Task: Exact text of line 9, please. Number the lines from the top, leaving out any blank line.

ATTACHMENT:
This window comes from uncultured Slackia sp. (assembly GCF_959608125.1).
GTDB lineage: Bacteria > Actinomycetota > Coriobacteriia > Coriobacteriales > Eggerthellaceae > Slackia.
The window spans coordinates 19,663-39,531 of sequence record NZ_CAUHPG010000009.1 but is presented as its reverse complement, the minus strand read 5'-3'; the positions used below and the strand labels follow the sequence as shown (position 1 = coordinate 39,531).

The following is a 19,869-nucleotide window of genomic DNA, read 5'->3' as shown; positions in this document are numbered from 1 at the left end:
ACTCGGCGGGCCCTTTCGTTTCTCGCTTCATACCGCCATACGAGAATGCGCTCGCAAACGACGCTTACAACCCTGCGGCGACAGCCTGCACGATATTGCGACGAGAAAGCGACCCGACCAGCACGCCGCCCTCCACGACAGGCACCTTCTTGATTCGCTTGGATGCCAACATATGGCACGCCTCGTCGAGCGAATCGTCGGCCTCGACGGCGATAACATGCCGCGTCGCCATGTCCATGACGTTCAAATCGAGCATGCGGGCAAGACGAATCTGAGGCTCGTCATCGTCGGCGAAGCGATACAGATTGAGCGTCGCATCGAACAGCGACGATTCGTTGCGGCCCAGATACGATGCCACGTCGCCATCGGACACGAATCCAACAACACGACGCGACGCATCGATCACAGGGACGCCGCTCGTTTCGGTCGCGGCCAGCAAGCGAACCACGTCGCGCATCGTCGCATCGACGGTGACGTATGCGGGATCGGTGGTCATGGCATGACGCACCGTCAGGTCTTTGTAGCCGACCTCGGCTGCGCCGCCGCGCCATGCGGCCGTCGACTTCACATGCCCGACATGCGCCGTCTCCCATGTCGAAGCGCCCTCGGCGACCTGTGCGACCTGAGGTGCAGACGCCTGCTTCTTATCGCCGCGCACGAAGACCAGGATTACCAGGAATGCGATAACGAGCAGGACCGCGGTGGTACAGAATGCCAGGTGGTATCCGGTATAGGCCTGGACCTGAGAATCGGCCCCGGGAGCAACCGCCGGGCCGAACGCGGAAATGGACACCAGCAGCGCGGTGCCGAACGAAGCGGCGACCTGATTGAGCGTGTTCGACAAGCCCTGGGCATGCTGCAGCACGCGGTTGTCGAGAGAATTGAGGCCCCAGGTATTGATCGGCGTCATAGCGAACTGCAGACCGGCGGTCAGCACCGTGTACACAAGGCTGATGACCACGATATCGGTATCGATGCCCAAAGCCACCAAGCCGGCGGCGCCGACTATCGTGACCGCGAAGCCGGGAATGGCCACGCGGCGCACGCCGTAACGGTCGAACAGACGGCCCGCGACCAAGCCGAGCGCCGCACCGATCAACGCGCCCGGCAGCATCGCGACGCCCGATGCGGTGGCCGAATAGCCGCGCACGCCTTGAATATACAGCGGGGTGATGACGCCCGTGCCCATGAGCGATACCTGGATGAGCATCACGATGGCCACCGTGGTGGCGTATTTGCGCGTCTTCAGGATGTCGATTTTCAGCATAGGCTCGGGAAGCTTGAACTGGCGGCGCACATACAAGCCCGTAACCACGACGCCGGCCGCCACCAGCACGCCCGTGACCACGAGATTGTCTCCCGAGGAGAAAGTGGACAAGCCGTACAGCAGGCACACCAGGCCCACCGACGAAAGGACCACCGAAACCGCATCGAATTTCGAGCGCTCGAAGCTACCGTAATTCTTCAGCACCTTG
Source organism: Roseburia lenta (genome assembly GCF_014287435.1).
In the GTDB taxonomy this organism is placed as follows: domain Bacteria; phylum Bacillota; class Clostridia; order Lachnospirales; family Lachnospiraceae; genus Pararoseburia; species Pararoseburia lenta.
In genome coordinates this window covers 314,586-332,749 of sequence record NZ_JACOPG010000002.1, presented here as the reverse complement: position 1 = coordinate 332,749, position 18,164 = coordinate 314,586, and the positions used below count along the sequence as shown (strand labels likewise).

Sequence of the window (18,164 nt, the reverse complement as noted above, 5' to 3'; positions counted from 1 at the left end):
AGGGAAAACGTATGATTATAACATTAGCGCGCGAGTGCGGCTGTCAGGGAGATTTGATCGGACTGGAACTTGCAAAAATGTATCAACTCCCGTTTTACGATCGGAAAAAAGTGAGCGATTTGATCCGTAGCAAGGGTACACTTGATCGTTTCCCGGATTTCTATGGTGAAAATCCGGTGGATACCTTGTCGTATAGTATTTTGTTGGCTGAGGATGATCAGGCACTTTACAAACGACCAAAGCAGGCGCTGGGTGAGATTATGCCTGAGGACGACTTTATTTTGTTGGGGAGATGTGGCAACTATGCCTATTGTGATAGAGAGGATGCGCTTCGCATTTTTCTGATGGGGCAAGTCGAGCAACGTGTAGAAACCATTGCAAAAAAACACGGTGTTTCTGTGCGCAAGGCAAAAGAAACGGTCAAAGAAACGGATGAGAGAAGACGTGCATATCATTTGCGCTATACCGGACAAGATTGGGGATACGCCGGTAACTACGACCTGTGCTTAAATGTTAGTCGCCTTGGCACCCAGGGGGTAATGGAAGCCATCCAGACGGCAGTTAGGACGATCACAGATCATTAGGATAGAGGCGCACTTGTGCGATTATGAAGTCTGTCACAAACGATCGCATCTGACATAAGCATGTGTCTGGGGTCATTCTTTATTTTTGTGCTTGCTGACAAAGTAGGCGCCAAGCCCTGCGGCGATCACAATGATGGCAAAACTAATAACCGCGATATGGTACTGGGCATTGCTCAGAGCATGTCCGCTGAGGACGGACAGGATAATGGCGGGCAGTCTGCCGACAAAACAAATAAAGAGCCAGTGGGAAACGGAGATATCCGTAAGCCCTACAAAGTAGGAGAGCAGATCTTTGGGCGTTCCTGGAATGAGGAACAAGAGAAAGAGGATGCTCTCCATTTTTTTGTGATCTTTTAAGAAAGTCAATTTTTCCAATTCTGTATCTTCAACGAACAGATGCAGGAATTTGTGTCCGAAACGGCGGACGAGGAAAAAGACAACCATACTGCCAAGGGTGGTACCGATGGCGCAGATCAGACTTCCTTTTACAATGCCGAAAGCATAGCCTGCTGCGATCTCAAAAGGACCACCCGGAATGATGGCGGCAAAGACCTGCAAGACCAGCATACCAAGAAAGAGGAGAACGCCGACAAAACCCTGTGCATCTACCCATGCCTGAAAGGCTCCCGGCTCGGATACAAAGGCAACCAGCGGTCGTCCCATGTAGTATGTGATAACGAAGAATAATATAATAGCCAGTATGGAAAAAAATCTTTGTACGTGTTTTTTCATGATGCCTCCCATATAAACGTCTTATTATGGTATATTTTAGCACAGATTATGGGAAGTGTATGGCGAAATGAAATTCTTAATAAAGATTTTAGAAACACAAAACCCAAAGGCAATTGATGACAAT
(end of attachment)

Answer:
Sequence of the window (18,164 nt, the reverse complement as noted above, 5' to 3'; positions counted from 1 at the left end):